$(TARGET).elf: $(OBJECTS)
    $(CC) $(LDFLAGS) $(TARGET_ARCH) $^ $(LDLIBS) -o $@

%.hex: %.elf
    $(OBJCOPY) -j .text -j .data -O ihex $< $@

%.eeprom: %.elf
    $(OBJCOPY) -j .eeprom --change-section-lma .eeprom=0 -O ihex $< $@ 

%.lst: %.elf
    $(OBJDUMP) -S $< > $@

## These targets don't have files named after them
.PHONY: all disassemble disasm eeprom size clean squeaky_clean flash fuses

complete: all flash all_clean

all: $(TARGET).hex 

static: 
    cppcheck --std=c99 --platform=avr8 --enable=all ../../. 2> cppcheck.txt

debug:
    @echo
    @echo "Source files:"   $(SOURCES)
    @echo "MCU, F_CPU, BAUD:"  $(MCU), $(F_CPU), $(BAUD)
    @echo   

# Optionally create listing file from .elf
# This creates approximate assembly-language equivalent of your code.
# Useful for debugging time-sensitive bits, 
# or making sure the compiler does what you want.
disassemble: $(TARGET).lst

disasm: disassemble

# Optionally show how big the resulting program is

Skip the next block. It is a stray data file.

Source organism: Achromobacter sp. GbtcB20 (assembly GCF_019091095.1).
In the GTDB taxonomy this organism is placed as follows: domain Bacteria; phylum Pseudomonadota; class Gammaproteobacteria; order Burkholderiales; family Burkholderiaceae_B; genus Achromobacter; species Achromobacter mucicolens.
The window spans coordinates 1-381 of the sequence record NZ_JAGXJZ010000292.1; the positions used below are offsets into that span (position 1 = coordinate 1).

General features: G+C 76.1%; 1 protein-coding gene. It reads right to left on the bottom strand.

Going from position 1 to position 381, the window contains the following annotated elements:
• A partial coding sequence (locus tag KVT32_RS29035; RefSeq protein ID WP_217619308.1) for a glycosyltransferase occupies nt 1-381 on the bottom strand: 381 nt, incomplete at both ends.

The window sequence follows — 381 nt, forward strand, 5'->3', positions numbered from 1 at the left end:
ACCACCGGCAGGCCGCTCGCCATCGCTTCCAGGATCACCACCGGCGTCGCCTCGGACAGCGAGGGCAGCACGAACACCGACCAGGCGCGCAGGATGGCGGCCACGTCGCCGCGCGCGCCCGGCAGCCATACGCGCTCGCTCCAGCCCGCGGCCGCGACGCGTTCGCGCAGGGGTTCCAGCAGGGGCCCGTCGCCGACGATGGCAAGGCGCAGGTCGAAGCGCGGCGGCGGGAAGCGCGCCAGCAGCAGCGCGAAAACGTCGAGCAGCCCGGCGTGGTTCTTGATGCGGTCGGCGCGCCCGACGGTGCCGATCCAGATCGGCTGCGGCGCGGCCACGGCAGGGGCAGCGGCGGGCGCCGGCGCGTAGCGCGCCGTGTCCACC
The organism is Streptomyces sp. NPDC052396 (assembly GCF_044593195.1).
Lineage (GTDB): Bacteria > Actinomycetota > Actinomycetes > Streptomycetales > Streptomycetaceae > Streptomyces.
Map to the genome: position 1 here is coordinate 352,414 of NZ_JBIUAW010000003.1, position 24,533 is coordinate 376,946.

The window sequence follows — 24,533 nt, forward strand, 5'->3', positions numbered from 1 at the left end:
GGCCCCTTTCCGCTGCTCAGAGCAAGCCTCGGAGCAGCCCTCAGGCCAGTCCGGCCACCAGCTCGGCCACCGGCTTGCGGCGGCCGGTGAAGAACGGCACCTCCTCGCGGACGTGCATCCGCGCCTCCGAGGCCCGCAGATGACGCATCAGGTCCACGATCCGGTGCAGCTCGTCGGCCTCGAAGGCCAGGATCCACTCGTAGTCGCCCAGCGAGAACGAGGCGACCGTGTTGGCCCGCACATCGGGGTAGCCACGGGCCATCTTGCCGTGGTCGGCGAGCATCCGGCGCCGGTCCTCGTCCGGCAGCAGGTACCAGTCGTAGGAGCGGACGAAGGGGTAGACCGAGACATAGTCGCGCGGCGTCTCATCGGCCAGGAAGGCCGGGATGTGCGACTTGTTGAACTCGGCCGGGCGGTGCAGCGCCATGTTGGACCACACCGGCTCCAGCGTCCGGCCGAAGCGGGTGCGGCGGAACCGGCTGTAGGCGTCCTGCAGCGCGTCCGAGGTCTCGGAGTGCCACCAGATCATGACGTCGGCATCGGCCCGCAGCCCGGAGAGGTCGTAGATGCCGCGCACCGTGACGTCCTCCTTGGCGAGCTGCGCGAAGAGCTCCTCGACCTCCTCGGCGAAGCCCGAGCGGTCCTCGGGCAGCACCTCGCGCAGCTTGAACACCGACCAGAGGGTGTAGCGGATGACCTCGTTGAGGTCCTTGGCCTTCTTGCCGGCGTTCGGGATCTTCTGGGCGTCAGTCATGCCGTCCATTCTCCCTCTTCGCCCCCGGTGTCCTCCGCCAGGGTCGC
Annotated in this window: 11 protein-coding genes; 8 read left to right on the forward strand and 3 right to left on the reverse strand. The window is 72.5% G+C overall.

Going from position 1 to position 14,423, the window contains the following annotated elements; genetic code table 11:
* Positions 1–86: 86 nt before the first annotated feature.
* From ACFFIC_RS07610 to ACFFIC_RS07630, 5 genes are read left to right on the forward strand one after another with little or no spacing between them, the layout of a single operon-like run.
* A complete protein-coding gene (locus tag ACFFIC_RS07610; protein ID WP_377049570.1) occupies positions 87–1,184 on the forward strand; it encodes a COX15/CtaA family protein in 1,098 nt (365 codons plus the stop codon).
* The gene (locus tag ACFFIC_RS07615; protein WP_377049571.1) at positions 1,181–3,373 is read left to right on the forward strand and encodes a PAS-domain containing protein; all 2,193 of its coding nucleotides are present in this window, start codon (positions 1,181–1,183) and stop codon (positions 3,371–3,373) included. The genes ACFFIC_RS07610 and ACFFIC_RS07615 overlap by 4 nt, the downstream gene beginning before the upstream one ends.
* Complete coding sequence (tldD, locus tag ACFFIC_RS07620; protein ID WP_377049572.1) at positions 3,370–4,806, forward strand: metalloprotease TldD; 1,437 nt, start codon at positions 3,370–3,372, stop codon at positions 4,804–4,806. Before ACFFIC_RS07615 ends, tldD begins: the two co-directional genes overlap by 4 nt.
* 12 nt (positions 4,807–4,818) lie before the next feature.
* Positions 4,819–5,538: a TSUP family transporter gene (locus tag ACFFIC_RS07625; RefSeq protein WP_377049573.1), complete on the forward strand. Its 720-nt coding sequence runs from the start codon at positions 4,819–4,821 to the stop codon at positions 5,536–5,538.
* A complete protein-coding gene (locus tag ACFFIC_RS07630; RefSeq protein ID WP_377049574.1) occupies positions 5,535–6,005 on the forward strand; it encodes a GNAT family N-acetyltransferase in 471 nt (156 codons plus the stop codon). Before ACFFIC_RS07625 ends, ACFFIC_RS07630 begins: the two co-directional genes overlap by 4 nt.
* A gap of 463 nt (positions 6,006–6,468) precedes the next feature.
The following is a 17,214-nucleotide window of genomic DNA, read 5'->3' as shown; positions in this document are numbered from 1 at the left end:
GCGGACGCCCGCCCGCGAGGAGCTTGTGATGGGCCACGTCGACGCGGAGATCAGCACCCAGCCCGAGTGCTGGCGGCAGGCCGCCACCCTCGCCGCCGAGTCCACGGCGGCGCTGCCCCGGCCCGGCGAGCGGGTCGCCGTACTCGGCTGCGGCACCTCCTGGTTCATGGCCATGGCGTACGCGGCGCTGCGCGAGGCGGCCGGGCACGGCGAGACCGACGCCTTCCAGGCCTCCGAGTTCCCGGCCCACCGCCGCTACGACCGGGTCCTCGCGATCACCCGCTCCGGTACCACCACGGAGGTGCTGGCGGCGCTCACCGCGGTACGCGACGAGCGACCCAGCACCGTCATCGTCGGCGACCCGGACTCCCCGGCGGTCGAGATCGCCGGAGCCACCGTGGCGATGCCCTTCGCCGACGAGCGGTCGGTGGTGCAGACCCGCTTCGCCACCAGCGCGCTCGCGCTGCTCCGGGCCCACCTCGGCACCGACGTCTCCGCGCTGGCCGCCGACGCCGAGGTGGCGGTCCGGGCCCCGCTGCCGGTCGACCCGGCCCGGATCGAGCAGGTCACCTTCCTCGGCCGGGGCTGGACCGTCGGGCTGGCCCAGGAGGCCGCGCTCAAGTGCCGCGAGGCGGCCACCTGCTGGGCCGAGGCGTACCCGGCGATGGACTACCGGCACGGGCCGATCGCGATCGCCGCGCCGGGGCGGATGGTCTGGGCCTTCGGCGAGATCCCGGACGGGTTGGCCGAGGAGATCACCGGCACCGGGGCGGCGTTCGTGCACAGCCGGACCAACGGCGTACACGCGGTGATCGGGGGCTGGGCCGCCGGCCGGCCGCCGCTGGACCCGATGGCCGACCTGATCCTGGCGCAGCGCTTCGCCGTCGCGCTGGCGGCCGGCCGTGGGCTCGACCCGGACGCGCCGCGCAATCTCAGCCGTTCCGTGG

size:  $(TARGET).elf
    $(AVRSIZE) -C --mcu=$(MCU) $(TARGET).elf

clean:
    rm -f $(TARGET).elf $(TARGET).hex $(TARGET).obj \
    $(TARGET).o $(TARGET).d $(TARGET).eep $(TARGET).lst \
    $(TARGET).lss $(TARGET).sym $(TARGET).map $(TARGET)~ \
$(TARGET).eeprom cppcheck.txt

all_clean:
    rm -f *.elf *.hex *.obj *.o *.d *.eep *.lst *.lss *.sym *.map *~ *.eeprom core

LIB_clean:
    rm -f $(LIBDIR)/*.o

##########------------------------------------------------------##########
##########              Programmer-specific details             ##########
##########           Flashing code to AVR using avrdude         ##########
##########------------------------------------------------------##########

flash: $(TARGET).hex 
    $(AVRDUDE) -c $(PROGRAMMER_TYPE) -p $(MCU) $(PROGRAMMER_ARGS) -U flash:w:$<

## An alias
program: flash

flash_eeprom: $(TARGET).eeprom
    $(AVRDUDE) -c $(PROGRAMMER_TYPE) -p $(MCU) $(PROGRAMMER_ARGS) -U eeprom:w:$<

avrdude_terminal:
    $(AVRDUDE) -c $(PROGRAMMER_TYPE) -p $(MCU) $(PROGRAMMER_ARGS) -nt

## If you've got multiple programmers that you use, 
## you can define them here so that it's easy to switch.
## To invoke, use something like `make flash_arduinoISP`